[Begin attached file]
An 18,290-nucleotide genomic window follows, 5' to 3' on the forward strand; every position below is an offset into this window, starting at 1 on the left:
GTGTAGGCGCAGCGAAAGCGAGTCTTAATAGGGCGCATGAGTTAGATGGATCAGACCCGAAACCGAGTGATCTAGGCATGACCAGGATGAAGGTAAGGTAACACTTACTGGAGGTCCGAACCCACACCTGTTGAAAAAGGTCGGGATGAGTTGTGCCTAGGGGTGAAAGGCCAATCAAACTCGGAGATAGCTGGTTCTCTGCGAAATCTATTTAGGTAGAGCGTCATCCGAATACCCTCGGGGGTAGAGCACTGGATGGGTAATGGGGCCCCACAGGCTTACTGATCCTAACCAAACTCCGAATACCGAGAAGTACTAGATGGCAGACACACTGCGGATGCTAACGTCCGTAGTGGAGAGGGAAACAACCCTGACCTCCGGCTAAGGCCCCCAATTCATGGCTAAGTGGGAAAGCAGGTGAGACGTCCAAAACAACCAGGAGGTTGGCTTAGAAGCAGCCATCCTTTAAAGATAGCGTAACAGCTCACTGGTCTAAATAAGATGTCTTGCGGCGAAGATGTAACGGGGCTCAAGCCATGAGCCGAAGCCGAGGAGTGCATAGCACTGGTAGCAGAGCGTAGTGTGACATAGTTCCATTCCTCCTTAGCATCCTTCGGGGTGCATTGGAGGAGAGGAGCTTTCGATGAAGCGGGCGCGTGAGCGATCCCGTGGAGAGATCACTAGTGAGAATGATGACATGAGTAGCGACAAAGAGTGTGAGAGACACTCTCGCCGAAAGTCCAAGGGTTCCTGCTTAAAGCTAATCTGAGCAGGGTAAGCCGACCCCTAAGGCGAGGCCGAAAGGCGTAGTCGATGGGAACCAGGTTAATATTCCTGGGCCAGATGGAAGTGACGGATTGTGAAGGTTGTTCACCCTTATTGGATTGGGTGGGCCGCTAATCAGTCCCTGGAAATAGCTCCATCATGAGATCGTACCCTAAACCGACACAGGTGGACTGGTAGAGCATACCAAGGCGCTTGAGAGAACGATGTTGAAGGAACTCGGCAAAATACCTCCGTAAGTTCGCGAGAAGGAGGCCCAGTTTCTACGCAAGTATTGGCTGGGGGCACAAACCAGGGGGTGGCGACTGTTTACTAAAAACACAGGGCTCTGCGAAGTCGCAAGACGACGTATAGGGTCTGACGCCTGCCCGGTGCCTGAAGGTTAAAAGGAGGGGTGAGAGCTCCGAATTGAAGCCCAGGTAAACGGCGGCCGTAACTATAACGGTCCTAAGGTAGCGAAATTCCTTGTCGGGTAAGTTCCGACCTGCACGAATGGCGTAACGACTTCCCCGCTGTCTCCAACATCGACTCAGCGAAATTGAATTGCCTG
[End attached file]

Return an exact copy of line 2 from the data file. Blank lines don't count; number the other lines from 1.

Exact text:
GTGTAGGCGCAGCGAAAGCGAGTCTTAATAGGGCGCATGAGTTAGATGGATCAGACCCGAAACCGAGTGATCTAGGCATGACCAGGATGAAGGTAAGGTAACACTTACTGGAGGTCCGAACCCACACCTGTTGAAAAAGGTCGGGATGAGTTGTGCCTAGGGGTGAAAGGCCAATCAAACTCGGAGATAGCTGGTTCTCTGCGAAATCTATTTAGGTAGAGCGTCATCCGAATACCCTCGGGGGTAGAGCACTGGATGGGTAATGGGGCCCCACAGGCTTACTGATCCTAACCAAACTCCGAATACCGAGAAGTACTAGATGGCAGACACACTGCGGATGCTAACGTCCGTAGTGGAGAGGGAAACAACCCTGACCTCCGGCTAAGGCCCCCAATTCATGGCTAAGTGGGAAAGCAGGTGAGACGTCCAAAACAACCAGGAGGTTGGCTTAGAAGCAGCCATCCTTTAAAGATAGCGTAACAGCTCACTGGTCTAAATAAGATGTCTTGCGGCGAAGATGTAACGGGGCTCAAGCCATGAGCCGAAGCCGAGGAGTGCATAGCACTGGTAGCAGAGCGTAGTGTGACATAGTTCCATTCCTCCTTAGCATCCTTCGGGGTGCATTGGAGGAGAGGAGCTTTCGATGAAGCGGGCGCGTGAGCGATCCCGTGGAGAGATCACTAGTGAGAATGATGACATGAGTAGCGACAAAGAGTGTGAGAGACACTCTCGCCGAAAGTCCAAGGGTTCCTGCTTAAAGCTAATCTGAGCAGGGTAAGCCGACCCCTAAGGCGAGGCCGAAAGGCGTAGTCGATGGGAACCAGGTTAATATTCCTGGGCCAGATGGAAGTGACGGATTGTGAAGGTTGTTCACCCTTATTGGATTGGGTGGGCCGCTAATCAGTCCCTGGAAATAGCTCCATCATGAGATCGTACCCTAAACCGACACAGGTGGACTGGTAGAGCATACCAAGGCGCTTGAGAGAACGATGTTGAAGGAACTCGGCAAAATACCTCCGTAAGTTCGCGAGAAGGAGGCCCAGTTTCTACGCAAGTATTGGCTGGGGGCACAAACCAGGGGGTGGCGACTGTTTACTAAAAACACAGGGCTCTGCGAAGTCGCAAGACGACGTATAGGGTCTGACGCCTGCCCGGTGCCTGAAGGTTAAAAGGAGGGGTGAGAGCTCCGAATTGAAGCCCAGGTAAACGGCGGCCGTAACTATAACGGTCCTAAGGTAGCGAAATTCCTTGTCGGGTAAGTTCCGACCTGCACGAATGGCGTAACGACTTCCCCGCTGTCTCCAACATCGACTCAGCGAAATTGAATTGCCTG